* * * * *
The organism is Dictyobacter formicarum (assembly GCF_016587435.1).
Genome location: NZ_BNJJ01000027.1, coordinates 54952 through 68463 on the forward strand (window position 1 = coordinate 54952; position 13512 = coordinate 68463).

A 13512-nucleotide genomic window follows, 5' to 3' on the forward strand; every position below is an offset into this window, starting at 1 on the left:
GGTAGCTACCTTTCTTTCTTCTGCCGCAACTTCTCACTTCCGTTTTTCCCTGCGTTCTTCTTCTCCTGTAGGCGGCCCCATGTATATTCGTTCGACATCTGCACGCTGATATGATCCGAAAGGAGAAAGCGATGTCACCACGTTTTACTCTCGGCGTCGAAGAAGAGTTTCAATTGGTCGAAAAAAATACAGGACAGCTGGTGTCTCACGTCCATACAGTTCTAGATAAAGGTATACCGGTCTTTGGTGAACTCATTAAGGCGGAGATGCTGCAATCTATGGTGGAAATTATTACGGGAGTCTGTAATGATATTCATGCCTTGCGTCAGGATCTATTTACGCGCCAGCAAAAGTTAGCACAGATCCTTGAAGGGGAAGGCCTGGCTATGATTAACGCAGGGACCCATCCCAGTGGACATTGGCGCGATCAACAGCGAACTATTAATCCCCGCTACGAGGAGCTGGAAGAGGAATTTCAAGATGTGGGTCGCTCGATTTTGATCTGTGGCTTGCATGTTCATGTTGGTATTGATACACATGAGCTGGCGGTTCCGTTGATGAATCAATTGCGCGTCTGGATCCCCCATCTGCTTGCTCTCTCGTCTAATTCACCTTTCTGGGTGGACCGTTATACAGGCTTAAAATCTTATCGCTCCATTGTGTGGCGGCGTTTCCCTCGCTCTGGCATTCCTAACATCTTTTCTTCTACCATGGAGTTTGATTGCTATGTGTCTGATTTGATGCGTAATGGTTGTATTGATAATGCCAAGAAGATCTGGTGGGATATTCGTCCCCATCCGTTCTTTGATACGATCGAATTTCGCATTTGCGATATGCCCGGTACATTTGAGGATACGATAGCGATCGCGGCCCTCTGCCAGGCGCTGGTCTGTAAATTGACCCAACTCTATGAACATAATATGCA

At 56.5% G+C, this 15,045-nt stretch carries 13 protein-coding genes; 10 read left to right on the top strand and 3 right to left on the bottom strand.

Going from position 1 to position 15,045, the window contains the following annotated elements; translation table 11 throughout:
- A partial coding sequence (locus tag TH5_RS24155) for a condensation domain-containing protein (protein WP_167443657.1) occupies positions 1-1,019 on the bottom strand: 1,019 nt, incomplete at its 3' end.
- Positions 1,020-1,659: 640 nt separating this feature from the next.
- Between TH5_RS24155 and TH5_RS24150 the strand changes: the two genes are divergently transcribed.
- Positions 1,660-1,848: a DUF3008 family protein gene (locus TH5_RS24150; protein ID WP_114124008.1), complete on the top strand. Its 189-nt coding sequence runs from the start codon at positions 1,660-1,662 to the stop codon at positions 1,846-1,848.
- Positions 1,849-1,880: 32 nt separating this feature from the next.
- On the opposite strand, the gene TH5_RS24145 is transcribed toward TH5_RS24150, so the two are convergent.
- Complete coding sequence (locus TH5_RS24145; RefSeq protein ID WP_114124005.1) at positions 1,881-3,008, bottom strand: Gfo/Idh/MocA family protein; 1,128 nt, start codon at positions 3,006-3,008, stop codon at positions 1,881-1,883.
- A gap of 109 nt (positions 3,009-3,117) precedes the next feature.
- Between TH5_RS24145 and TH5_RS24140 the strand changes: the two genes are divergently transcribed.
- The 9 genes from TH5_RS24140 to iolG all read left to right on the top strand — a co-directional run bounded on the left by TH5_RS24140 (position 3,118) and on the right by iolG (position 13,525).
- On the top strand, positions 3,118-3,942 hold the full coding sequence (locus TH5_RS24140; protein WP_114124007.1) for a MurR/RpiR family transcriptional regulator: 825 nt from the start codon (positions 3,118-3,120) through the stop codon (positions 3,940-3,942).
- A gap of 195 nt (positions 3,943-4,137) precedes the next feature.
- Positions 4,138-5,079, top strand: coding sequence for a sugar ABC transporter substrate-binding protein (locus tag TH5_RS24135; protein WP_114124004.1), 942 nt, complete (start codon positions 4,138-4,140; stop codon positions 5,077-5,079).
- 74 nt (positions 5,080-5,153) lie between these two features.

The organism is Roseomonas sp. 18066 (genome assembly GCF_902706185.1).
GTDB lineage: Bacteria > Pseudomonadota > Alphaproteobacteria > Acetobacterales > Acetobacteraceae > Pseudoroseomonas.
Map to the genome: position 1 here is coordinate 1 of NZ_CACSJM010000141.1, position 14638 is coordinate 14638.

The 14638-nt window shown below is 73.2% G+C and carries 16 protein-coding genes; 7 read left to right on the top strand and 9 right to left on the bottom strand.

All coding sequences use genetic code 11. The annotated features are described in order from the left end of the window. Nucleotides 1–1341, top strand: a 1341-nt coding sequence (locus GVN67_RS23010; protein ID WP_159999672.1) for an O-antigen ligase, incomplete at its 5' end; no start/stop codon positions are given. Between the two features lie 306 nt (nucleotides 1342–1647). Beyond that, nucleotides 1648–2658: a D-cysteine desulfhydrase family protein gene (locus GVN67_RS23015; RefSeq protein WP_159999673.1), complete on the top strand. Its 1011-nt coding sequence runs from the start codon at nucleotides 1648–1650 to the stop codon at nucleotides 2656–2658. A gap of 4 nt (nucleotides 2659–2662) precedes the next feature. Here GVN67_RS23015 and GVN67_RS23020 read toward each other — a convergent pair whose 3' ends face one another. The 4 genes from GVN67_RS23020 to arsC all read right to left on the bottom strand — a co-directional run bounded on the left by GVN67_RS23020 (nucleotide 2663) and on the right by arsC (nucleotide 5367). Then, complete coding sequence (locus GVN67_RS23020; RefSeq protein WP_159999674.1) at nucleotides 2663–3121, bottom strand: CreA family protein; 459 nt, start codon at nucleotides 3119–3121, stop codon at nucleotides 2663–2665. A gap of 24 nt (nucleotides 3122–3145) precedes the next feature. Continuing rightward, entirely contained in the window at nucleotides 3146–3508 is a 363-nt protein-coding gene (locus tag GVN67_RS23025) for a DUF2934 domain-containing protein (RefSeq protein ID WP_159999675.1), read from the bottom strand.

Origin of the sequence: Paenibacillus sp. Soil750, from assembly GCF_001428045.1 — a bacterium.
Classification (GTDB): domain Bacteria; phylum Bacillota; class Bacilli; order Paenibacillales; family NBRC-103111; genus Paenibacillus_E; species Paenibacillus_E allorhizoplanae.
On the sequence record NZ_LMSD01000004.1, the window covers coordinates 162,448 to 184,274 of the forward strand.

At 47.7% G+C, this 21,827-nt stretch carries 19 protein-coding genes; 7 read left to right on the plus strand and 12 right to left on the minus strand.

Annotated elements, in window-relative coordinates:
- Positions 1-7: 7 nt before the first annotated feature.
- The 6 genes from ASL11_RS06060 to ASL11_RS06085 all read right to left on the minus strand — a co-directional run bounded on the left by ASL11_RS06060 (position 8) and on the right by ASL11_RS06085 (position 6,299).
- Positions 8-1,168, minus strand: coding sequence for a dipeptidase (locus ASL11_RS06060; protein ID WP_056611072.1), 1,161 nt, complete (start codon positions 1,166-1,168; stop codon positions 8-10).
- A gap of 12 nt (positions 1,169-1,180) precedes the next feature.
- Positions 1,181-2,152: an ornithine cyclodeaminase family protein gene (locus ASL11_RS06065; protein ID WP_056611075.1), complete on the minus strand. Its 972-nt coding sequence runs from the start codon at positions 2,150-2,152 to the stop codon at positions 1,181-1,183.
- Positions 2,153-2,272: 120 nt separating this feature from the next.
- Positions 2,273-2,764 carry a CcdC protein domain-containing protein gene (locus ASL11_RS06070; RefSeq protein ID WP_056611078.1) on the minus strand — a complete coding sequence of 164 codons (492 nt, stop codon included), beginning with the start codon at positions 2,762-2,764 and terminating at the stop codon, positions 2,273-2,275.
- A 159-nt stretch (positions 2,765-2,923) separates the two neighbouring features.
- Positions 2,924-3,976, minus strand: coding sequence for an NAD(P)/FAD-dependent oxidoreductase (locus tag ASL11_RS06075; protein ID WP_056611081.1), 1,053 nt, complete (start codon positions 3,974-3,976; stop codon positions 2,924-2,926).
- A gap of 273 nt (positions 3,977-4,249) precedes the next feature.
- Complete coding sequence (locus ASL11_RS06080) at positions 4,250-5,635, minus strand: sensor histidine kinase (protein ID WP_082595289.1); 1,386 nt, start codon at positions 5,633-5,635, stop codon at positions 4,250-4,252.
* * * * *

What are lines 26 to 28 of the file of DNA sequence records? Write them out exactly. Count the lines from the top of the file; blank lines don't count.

Origin of the sequence: Paenibacillus sp. Soil750, from assembly GCF_001428045.1 — a bacterium.
Classification (GTDB): domain Bacteria; phylum Bacillota; class Bacilli; order Paenibacillales; family NBRC-103111; genus Paenibacillus_E; species Paenibacillus_E allorhizoplanae.
On the sequence record NZ_LMSD01000004.1, the window covers coordinates 162,448 to 184,274 of the forward strand.